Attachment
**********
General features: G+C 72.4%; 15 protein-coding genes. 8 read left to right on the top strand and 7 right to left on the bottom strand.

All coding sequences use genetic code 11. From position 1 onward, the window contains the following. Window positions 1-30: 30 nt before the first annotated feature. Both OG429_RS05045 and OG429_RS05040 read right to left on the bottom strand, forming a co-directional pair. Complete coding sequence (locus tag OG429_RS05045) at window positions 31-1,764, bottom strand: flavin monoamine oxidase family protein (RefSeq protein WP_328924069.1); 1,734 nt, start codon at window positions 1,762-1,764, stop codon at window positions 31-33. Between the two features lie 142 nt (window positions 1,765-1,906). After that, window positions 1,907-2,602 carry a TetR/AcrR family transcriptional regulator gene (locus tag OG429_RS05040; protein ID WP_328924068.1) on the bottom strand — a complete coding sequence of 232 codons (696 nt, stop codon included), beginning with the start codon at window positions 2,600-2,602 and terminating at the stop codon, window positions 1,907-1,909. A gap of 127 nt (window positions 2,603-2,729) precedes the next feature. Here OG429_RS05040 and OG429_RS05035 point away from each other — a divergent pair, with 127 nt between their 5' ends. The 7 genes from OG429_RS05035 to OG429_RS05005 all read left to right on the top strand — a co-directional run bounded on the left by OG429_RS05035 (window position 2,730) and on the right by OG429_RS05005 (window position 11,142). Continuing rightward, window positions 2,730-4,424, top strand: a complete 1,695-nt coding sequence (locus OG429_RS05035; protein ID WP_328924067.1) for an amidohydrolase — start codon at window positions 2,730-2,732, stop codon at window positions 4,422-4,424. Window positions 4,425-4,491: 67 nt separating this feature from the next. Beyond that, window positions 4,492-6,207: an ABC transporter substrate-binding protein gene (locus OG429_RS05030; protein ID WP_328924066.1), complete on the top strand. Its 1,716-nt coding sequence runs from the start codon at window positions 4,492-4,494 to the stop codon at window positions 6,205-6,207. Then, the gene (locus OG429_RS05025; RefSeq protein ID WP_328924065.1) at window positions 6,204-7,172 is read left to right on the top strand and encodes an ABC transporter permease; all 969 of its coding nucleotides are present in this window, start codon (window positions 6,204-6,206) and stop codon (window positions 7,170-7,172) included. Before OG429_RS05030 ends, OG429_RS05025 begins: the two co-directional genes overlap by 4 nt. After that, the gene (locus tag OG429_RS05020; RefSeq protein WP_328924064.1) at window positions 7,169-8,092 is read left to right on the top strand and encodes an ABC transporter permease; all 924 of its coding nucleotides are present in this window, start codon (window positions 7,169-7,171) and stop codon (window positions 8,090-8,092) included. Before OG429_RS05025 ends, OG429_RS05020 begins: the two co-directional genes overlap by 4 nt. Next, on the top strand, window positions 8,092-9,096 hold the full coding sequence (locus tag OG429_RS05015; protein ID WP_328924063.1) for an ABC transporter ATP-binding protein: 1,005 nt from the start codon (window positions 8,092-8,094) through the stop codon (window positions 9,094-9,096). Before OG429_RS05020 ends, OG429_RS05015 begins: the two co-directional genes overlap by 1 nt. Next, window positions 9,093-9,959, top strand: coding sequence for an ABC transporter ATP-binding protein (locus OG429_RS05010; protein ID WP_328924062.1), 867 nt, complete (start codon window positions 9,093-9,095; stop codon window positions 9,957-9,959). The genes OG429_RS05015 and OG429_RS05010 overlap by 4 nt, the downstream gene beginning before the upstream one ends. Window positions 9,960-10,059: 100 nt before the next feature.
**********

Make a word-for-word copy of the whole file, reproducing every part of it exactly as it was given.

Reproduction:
General features: G+C 72.4%; 15 protein-coding genes. 8 read left to right on the top strand and 7 right to left on the bottom strand.

All coding sequences use genetic code 11. From position 1 onward, the window contains the following. Window positions 1-30: 30 nt before the first annotated feature. Both OG429_RS05045 and OG429_RS05040 read right to left on the bottom strand, forming a co-directional pair. Complete coding sequence (locus tag OG429_RS05045) at window positions 31-1,764, bottom strand: flavin monoamine oxidase family protein (RefSeq protein WP_328924069.1); 1,734 nt, start codon at window positions 1,762-1,764, stop codon at window positions 31-33. Between the two features lie 142 nt (window positions 1,765-1,906). After that, window positions 1,907-2,602 carry a TetR/AcrR family transcriptional regulator gene (locus tag OG429_RS05040; protein ID WP_328924068.1) on the bottom strand — a complete coding sequence of 232 codons (696 nt, stop codon included), beginning with the start codon at window positions 2,600-2,602 and terminating at the stop codon, window positions 1,907-1,909. A gap of 127 nt (window positions 2,603-2,729) precedes the next feature. Here OG429_RS05040 and OG429_RS05035 point away from each other — a divergent pair, with 127 nt between their 5' ends. The 7 genes from OG429_RS05035 to OG429_RS05005 all read left to right on the top strand — a co-directional run bounded on the left by OG429_RS05035 (window position 2,730) and on the right by OG429_RS05005 (window position 11,142). Continuing rightward, window positions 2,730-4,424, top strand: a complete 1,695-nt coding sequence (locus OG429_RS05035; protein ID WP_328924067.1) for an amidohydrolase — start codon at window positions 2,730-2,732, stop codon at window positions 4,422-4,424. Window positions 4,425-4,491: 67 nt separating this feature from the next. Beyond that, window positions 4,492-6,207: an ABC transporter substrate-binding protein gene (locus OG429_RS05030; protein ID WP_328924066.1), complete on the top strand. Its 1,716-nt coding sequence runs from the start codon at window positions 4,492-4,494 to the stop codon at window positions 6,205-6,207. Then, the gene (locus OG429_RS05025; RefSeq protein ID WP_328924065.1) at window positions 6,204-7,172 is read left to right on the top strand and encodes an ABC transporter permease; all 969 of its coding nucleotides are present in this window, start codon (window positions 6,204-6,206) and stop codon (window positions 7,170-7,172) included. Before OG429_RS05030 ends, OG429_RS05025 begins: the two co-directional genes overlap by 4 nt. After that, the gene (locus tag OG429_RS05020; RefSeq protein WP_328924064.1) at window positions 7,169-8,092 is read left to right on the top strand and encodes an ABC transporter permease; all 924 of its coding nucleotides are present in this window, start codon (window positions 7,169-7,171) and stop codon (window positions 8,090-8,092) included. Before OG429_RS05025 ends, OG429_RS05020 begins: the two co-directional genes overlap by 4 nt. Next, on the top strand, window positions 8,092-9,096 hold the full coding sequence (locus tag OG429_RS05015; protein ID WP_328924063.1) for an ABC transporter ATP-binding protein: 1,005 nt from the start codon (window positions 8,092-8,094) through the stop codon (window positions 9,094-9,096). Before OG429_RS05020 ends, OG429_RS05015 begins: the two co-directional genes overlap by 1 nt. Next, window positions 9,093-9,959, top strand: coding sequence for an ABC transporter ATP-binding protein (locus OG429_RS05010; protein ID WP_328924062.1), 867 nt, complete (start codon window positions 9,093-9,095; stop codon window positions 9,957-9,959). The genes OG429_RS05015 and OG429_RS05010 overlap by 4 nt, the downstream gene beginning before the upstream one ends. Window positions 9,960-10,059: 100 nt before the next feature.